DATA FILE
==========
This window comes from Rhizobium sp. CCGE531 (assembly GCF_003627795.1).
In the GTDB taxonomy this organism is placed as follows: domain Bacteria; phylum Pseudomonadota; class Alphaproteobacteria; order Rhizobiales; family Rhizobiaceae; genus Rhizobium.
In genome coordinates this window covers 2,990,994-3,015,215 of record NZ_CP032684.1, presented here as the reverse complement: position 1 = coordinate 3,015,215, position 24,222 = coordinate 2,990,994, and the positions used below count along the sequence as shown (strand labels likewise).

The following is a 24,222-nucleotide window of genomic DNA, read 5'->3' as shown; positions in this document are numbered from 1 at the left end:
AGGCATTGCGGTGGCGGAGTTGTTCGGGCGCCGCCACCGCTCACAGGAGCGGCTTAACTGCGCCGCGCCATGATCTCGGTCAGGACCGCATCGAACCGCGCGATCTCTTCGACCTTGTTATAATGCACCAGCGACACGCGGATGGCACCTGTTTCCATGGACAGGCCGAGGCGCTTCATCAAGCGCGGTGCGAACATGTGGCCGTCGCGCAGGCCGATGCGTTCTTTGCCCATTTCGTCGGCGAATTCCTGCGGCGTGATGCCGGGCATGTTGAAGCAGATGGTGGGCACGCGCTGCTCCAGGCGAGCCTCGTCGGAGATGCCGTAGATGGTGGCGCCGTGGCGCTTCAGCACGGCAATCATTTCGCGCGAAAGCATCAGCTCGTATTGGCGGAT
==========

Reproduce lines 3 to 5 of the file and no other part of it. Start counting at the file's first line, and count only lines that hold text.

In genome coordinates this window covers 2,990,994-3,015,215 of record NZ_CP032684.1, presented here as the reverse complement: position 1 = coordinate 3,015,215, position 24,222 = coordinate 2,990,994, and the positions used below count along the sequence as shown (strand labels likewise).

The following is a 24,222-nucleotide window of genomic DNA, read 5'->3' as shown; positions in this document are numbered from 1 at the left end:
AGGCATTGCGGTGGCGGAGTTGTTCGGGCGCCGCCACCGCTCACAGGAGCGGCTTAACTGCGCCGCGCCATGATCTCGGTCAGGACCGCATCGAACCGCGCGATCTCTTCGACCTTGTTATAATGCACCAGCGACACGCGGATGGCACCTGTTTCCATGGACAGGCCGAGGCGCTTCATCAAGCGCGGTGCGAACATGTGGCCGTCGCGCAGGCCGATGCGTTCTTTGCCCATTTCGTCGGCGAATTCCTGCGGCGTGATGCCGGGCATGTTGAAGCAGATGGTGGGCACGCGCTGCTCCAGGCGAGCCTCGTCGGAGATGCCGTAGATGGTGGCGCCGTGGCGCTTCAGCACGGCAATCATTTCGCGCGAAAGCATCAGCTCGTATTGGCGGAT